2001 World Judo Championships
Part One

I'm sure several of my regular readers (I think there's more than two of you, anyway) are asking the question: "Why is Hackett reviewing a judo competition?" I'd imagine that the old "judo isn't even a martial art, it's a sport" refrain is even echoing through some your minds as you may recall the image of Rorian Gracie defeating a nameless judo player on "Gracie Jiu-Jitsu in Action 2".

Well, forget all that, guys. Here's the truth about the sport of judo. Yes, it's a sport. So is Brazilian Jiu-Jitsu, which simply has a different emphasis. Both offer some combat applications but need to be modified for the street, just like kickboxing or even MMA fighting. International judo competition emphasizes the standup rather than the ground game, but really, what's wrong with that? They're all pieces of the puzzle. Realistically, a large percentage of fights go to the ground but they all start standing, where you have to lever that opponent down to make use of your ground skills. Nowhere in the world will you see two combatants using those principles of leverage at a higher level. I'll add that despite the fact that judo refs stop the action on the ground extremely quickly, some sharp groundwork is still on display here.

Matches are scored much differently than jiu-jitsu. First, they can be won by attaining an "ippon" or full point. This is done by executing a perfect throw which forcefully drops the opponent flat on his/her back, a submission via a choke hold or armlock, or via holding your opponent's back to the mat for twenty five seconds. You get fractions of points for throws that aren't awarded the "ippon" designation. For example, one which deposits the opponent on his/her back, but lacking force, would be judged as worth a half point, or "waza-iri". The competiors would then continue to fight it out on the mat.

These judo rules ensure the stakes are high on every grab of the lapel. At any moment that perfect throw can happen, and a match can be over.

(BIG TIME NOTE: There's whole world of judo outside the realm of what we see at international competition-the self-defense moves that are outlawed, the beautiful groundwork of the Kosen, kata, and on and on. But that's another story, I've a got a show to watch.)

This event was taped at the Olympiahalle in Munich, Germany by the good folks at CBC, who also gave judo a little airtime at the Olympics last year. People like to talk about the worldly nature of MMA, but it's nothing like this. 600 athletes from 82 countries are competing for world judo titles in twelve weight classes. Now that's world class, people! Analysts are the very capable James Kendrick (a former Canadian national champion) and Brenda Irving.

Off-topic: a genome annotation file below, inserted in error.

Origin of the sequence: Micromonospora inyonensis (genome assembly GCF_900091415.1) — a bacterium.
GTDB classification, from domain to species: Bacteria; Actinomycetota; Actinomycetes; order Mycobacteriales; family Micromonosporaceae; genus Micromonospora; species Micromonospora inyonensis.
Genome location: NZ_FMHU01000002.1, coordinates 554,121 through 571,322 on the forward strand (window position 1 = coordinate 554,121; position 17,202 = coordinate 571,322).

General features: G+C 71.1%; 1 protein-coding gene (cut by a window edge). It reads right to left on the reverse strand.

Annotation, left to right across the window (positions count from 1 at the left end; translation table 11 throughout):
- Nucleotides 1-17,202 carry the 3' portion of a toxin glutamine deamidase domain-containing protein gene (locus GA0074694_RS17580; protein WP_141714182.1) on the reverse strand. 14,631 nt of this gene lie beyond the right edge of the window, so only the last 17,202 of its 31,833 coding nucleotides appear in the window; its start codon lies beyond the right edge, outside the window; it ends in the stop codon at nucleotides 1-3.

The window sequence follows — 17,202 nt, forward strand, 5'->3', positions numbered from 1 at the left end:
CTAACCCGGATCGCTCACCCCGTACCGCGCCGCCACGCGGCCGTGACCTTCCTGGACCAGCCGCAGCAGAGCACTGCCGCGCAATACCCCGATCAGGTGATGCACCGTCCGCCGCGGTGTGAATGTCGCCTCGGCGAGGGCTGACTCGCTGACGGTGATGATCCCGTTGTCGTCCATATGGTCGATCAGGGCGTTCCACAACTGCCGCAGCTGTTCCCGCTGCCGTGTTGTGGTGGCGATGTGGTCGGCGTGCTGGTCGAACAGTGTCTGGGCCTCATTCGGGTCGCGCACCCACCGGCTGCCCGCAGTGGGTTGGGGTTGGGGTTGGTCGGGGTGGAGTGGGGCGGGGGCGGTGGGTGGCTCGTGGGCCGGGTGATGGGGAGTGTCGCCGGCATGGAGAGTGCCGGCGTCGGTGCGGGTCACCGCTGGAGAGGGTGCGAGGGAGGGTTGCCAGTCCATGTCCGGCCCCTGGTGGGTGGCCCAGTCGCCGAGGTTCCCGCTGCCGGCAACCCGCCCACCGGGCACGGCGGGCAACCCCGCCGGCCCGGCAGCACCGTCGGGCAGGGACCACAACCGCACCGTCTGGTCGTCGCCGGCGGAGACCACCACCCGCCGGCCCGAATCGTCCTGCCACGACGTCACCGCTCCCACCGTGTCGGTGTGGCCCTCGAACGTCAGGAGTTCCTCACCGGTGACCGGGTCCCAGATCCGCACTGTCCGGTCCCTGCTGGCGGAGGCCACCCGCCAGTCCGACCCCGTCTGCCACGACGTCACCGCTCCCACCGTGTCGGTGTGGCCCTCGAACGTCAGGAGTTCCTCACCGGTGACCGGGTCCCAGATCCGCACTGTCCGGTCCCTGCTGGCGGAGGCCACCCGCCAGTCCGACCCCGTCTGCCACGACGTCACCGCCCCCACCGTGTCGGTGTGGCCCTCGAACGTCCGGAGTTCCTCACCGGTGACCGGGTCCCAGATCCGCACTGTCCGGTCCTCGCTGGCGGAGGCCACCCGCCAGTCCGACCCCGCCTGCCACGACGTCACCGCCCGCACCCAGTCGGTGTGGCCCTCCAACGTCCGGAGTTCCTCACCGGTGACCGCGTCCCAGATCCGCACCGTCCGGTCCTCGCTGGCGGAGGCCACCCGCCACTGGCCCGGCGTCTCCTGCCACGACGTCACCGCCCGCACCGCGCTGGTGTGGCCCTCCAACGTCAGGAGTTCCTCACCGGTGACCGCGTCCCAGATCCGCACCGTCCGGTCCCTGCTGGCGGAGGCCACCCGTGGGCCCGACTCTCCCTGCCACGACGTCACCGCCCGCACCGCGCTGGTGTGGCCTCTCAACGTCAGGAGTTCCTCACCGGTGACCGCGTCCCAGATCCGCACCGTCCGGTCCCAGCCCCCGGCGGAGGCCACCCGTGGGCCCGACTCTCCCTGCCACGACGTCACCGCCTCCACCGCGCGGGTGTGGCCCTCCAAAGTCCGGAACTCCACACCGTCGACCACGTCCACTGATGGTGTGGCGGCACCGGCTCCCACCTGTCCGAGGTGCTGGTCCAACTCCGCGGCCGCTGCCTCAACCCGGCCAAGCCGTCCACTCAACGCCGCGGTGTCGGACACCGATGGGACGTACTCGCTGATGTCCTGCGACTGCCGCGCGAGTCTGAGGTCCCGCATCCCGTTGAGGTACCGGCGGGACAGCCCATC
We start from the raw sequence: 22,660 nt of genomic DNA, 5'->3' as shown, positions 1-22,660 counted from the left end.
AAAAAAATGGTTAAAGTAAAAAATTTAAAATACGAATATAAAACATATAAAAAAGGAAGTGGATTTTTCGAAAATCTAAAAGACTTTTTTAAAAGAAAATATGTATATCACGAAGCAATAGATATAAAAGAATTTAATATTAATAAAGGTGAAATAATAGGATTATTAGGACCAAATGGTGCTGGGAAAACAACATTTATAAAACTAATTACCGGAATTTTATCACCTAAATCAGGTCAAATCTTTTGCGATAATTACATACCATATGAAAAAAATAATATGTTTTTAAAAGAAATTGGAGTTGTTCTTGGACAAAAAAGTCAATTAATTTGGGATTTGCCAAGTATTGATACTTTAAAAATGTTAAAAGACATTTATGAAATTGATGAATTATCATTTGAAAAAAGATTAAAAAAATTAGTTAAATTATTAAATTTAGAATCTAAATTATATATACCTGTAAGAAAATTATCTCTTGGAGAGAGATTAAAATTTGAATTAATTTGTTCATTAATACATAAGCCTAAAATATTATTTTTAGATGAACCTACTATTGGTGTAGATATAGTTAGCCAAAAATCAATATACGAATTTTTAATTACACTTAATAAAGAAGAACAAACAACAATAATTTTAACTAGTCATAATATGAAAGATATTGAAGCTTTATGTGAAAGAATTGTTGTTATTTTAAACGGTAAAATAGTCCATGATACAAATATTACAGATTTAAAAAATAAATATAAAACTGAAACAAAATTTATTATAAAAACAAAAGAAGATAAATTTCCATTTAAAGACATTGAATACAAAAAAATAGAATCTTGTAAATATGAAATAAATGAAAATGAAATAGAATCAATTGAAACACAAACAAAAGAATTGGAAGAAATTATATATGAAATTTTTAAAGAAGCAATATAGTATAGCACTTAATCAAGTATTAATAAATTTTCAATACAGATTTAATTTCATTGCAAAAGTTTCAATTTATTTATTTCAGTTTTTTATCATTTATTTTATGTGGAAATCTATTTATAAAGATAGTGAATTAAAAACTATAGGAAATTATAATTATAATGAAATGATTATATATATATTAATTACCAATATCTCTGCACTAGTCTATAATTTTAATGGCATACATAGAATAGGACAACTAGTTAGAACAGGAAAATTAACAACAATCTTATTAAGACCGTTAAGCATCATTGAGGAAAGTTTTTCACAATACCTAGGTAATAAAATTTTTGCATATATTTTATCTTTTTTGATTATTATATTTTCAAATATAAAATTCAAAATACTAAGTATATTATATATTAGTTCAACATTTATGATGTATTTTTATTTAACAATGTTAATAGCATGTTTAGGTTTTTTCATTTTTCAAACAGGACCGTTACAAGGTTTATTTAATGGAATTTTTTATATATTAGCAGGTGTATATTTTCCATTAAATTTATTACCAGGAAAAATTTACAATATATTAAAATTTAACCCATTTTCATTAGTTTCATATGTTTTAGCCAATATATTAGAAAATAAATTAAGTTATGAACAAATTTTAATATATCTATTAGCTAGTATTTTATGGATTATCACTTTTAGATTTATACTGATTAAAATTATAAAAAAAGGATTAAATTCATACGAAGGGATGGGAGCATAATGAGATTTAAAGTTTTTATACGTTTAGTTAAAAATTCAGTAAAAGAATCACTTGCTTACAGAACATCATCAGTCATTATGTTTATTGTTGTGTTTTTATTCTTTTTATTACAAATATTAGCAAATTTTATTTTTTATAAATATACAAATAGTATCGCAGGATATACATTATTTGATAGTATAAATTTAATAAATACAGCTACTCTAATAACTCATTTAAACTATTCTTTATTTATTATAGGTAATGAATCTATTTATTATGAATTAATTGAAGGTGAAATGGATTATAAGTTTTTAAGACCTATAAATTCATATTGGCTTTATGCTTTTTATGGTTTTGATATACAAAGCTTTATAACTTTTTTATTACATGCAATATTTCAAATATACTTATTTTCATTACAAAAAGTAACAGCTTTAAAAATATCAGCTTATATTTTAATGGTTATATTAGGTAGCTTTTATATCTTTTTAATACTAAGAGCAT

Womens under 48 kg. finals:
Ryoko Tamura (JPN)
Kyong Ok Ri (PRK)

We start off with a cool story. With this win, Japan's fresh-faced cover girl Ryoko Tamura would become the first ever five-time world judo champion. Climbing the Olympic mountain has proved another story, but she's answered every loss with mastery. She bounced back from a loss in the gold medal match at Barcelona to win 84 matches in a row. Then she lost at the gold medal match in Atlanta. So naturally, she proceeds to win 48 matches straight and capture Olympic gold last year in Sidney, thus heroically avoiding being labeled "Judo's Answer to the '90s Buffalo Bills". She's got the calm appearance of a veteran, and moves deliberately. Her opponent, Korea's 20 year old young gun Kyong Ok Ri, is in her first world championship tournament, and wants to start with a bang and a big upset. She's full of fire, ripping forth with grabs to the lapels and a big "kiyi" yell at every turn.

Yep, great story here. Unfortunately, the match is kind of stinky.

Both competitors are passive early on and get assessed three (!) penalties for "non-combative activity," putting both on the verge of disqualification. Tamura is nursing a bum right knee and is reduced to stumbling a bit and avoiding an early Ri hip throw. She gets active towards the end, and almost scores with a nice attempt at seoi-nage, her trademark shoulder throw. Later, a graceful hip throw by Tamura fails to score, but she sends Ri to her knees. Tamura spins around her downed opponent, locks a hand around her lapel and looks for a clock choke. However, Ri avoids playing the role of Royce Gracie to Tamura's Wallid Ismael by maintaining just a bit of space around her neck. Time runs out shortly after the two are stood up, and with no points scored, Tamura wins the judge's decision 2-1. A tearful Tamura makes history and the Japanese in the crowd goes nuts. Ri had a spirited showing, especially on her feet where the two were fairly even, but Tamura controlled her every time they went to the mat.

I've just started here… trust me! A half dozen more matches await you in thirty days-featuring a high-flying Tunisian, a roly-poly Cuban, and more grappling geniuses. See you soon.

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©2001 by the author